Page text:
My Round of Golf with Dorf's Taller, Wackier Brother

Categories: Fore!
Swear, I couldn't make this up if I tried.

Lessee, "World Series game ends in a tie"? Boring. "Brad Johnson sucks"? Yawn. "Texas Tech’s Mike Leach is the greatest offensive coaching mind ever"? Heard it.

Perhaps I can interest you in "Dorky sports blogger experiences the most bizarre round in the history of golf"? Thought so.

Imagine Tiger Woods caddying for Tim Conway. Yeah, that weird.

Seriously, anyone see Ashton Kutcher in town over the weekend? Because I think I was Punk’d.

Buddy of mine invites me to play in some season-ending tournament. It’s the culmination of a weekly gathering of car salesmen and his client bailed, opening up a spot. Handicapped, best-ball format with contests and prizes on every hole. Very cool.

It's sunny, clear, 78 degrees and glorious. Perfect day for playing hookie and golf in Rockwall.

On a good day, I’m about a 10 handicap. My buddy carries a 12. On this day we have two other partners, one let’s call “a bottle of Crown Royal” and the other, well, let’s call him “Dorf.” Looking at our scorecard, I notice that Dorf is a 36.

“Gawd, he must suck,” I say to buddy.

Retorts buddy, elbowing me, “Uh-oh.”

First off, he’s a portly gent. Probably 5-9, 240. And heavily mustached. Think Ken Hitchcock bathed in Just For Men (black). Dorf on steroids. He accents his top-of-the-line Nike metal spikes with bottom-of-the-line jean shorts, and pulls it all together with a maroon-and-yellow, long-sleeved, v-neck sweater.

I know. But compared to his clubs, he is dressed like Payne Stewart.

(It’s at this point in the story I’d like to remind you that Dorf supposedly plays golf with the same guys, on the same course at least two weekends a month.)

His clubs are fresh out of Fred Sanford’s attic. None of the irons match, in make or length or era. And the woods? There are no woods in his bag. Or, as we’ll soon find out, tees. Or sunscreen.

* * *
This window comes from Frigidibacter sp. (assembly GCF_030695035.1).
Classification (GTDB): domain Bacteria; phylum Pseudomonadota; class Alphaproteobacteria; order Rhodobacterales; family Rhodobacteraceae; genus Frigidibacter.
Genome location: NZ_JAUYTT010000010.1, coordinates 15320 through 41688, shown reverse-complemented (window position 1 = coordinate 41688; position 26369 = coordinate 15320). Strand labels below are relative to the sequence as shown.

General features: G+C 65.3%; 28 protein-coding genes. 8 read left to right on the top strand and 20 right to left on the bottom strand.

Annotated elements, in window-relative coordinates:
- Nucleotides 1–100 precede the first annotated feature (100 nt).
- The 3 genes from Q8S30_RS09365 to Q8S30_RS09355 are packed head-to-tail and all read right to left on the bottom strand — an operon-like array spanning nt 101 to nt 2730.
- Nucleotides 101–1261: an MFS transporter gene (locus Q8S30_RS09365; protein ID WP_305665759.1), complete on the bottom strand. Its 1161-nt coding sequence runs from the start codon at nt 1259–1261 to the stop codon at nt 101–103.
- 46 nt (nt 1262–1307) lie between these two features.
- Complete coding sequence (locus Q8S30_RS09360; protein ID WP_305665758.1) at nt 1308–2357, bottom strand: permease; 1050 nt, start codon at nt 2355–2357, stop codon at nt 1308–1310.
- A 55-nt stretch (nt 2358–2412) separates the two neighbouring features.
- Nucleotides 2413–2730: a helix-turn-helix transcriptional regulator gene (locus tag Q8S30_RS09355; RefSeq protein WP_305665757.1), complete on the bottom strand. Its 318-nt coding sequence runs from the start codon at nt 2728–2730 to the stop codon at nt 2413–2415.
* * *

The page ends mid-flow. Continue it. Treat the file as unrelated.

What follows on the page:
As we stand on the first tee, Dorf declines a drink. He does, however, insist me and buddy participate in what is the first of the day’s 207 high-fives.

“We’re going to do this!” he says. “I think we can get to 12-under and win this thing!”

We have yet to take a practice swing.

After watching Dorf’s initial offering, it’s apparent he’ll need his two-shot handicap on every hole. After casually dropping – not teeing, dropping -- his ball a good six yards behind the tee markers on our first hole, he sets up with his left foot to the right of the ball. Then, as the upswing of his club barely clips the top of the near-buried object, he wonders aloud why he consistently tops the ball.

"I keep doing that," he murmurs.

(It’s at this point in the story I’d like to remind you that Dorf supposedly plays golf with the same guys, on the same course at least two weekends a month.)

The first two holes are a toxic blend of “Let’s go get ‘em” high-fives and countless top-scuff-smothers ending in “I think I had an 8, or was it 9?”, all prefaced by his tee-box salutation of “See y’all up there!”, as if, without reminding, we’d lose focus, bypass the green and wander down to Piggly Wiggly for some bargain hunting.

To his credit, Dorf is open to suggestions. He – for the first time in his career, he claims – uses a tee on the second hole and addresses the ball in the middle of his stance, though each adjustment goes against the very fabric of his working golf doctrine. (“This feels weird!” he says.) He gets a ball aloft. So giddy at this achievement, he drives his cart not just past the “carts” signs, not just close to the bunker but, alas, onto and over the green.